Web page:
the bronze (anti) age

Guerlain--the gold-standard for getting bronze.

My dermatologist gave me a talking-to the other day. I wouldn’t call myself a tan-orexic, but I do like my sun on vacations, and I’ve been known to jump into the occasional tanning bed before a black-tie event that calls for a strapless gown. But truthfully, I felt a little sheepish in her office this time, knowing that I was about to tape a TV segment on anti-aging skincare–and because of this, am currently steeped up to my crow’s feet in wrinkle creams, eye potions, serums, and antioxidants. So like a good little patient, I’ve dived full-force into the prescription retinol scene, upped my daily moisturizer to SPF 30, and am attempting to make peace with pale skin (and self tanner).

There’s one product that’s taking the sting out of this lifestyle change, and that’s my compact of Physicians Formula Glow-Boosting Pressed Bronze Booster (say that three times fast).  On the one hand: A bronzer is a bronzer is a bronzer…a few swipes with a big, fluffy powder brush and you get that sun-kissed glow. On the other hand: Some are too shimmery. (I don’t know about you, but when I get color on vacation, sparkles don’t magically appear on my face.) Other bronzers make me look oddly dirty—like I haven’t scrubbed in a while. And a few turn me downright beta-carotene orange. Not unlike an Oompa Loompa.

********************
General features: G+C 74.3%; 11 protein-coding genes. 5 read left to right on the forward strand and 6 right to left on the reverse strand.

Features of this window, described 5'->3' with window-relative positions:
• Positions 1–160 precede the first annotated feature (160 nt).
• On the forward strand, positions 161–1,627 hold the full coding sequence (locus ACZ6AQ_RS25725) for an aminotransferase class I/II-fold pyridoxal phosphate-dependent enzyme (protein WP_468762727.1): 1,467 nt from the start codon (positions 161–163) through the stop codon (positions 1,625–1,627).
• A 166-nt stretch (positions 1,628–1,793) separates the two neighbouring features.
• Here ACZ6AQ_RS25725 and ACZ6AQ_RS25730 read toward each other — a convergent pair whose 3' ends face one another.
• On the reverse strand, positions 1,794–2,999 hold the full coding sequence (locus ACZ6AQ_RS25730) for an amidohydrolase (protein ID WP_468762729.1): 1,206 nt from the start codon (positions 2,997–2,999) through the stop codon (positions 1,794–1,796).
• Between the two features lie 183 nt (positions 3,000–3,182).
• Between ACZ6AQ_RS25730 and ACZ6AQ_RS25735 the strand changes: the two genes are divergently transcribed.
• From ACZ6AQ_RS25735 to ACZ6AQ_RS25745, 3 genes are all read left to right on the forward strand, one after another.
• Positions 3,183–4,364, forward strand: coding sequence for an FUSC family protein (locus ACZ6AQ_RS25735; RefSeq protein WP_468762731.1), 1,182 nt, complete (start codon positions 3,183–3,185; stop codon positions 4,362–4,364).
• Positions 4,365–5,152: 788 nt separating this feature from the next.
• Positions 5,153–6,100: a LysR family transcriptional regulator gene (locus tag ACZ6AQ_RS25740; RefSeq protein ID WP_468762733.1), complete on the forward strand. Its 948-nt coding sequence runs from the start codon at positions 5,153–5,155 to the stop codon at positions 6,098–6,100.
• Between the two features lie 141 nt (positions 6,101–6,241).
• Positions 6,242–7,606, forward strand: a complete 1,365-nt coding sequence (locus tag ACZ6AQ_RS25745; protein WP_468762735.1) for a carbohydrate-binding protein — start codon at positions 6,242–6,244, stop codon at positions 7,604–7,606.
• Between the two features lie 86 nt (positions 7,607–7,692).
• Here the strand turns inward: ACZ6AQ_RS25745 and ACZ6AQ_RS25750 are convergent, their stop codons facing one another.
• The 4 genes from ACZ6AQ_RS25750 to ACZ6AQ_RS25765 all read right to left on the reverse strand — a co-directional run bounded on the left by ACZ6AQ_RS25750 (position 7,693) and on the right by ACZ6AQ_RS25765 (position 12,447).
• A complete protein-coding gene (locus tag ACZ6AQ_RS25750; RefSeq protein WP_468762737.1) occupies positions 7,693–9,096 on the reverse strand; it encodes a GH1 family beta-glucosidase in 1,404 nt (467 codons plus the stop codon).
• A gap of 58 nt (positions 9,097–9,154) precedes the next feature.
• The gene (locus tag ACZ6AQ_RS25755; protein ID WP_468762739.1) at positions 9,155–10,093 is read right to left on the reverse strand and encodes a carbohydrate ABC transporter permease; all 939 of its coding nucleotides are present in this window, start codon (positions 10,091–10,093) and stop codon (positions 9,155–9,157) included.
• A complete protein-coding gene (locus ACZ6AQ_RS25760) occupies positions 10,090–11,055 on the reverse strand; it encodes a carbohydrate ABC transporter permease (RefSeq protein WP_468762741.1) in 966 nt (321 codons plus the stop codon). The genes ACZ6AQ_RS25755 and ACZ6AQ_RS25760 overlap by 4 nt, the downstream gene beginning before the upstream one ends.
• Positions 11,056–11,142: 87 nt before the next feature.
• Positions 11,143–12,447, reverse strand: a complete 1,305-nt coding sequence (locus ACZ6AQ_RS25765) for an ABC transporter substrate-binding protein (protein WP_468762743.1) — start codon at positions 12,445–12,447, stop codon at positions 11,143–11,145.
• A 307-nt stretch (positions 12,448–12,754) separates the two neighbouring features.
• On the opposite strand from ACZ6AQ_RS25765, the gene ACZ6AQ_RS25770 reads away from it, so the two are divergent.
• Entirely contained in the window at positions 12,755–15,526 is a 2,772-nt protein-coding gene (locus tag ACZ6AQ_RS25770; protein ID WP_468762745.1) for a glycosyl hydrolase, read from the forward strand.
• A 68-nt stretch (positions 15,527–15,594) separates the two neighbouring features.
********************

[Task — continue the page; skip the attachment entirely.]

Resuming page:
The perfect tone of tan--but cheaper

Without a doubt, there are some truly terrific bronzers on department-store shelves these days; Guerlain was the first company to actually start the trend back in the mid-Eighties, and they’re still on top of their game. But that game costs $47. I like to play cheaper, and my non-sparkly, non-orangey Bronze Booster (which comes in three shades) is my sport of choice. Available for $13-$15 at,, and

 So where do you stand on a tan? Is pale pretty again? Or are you still toiling with fake baking and/or (gasp) the real-deal ball of fire?


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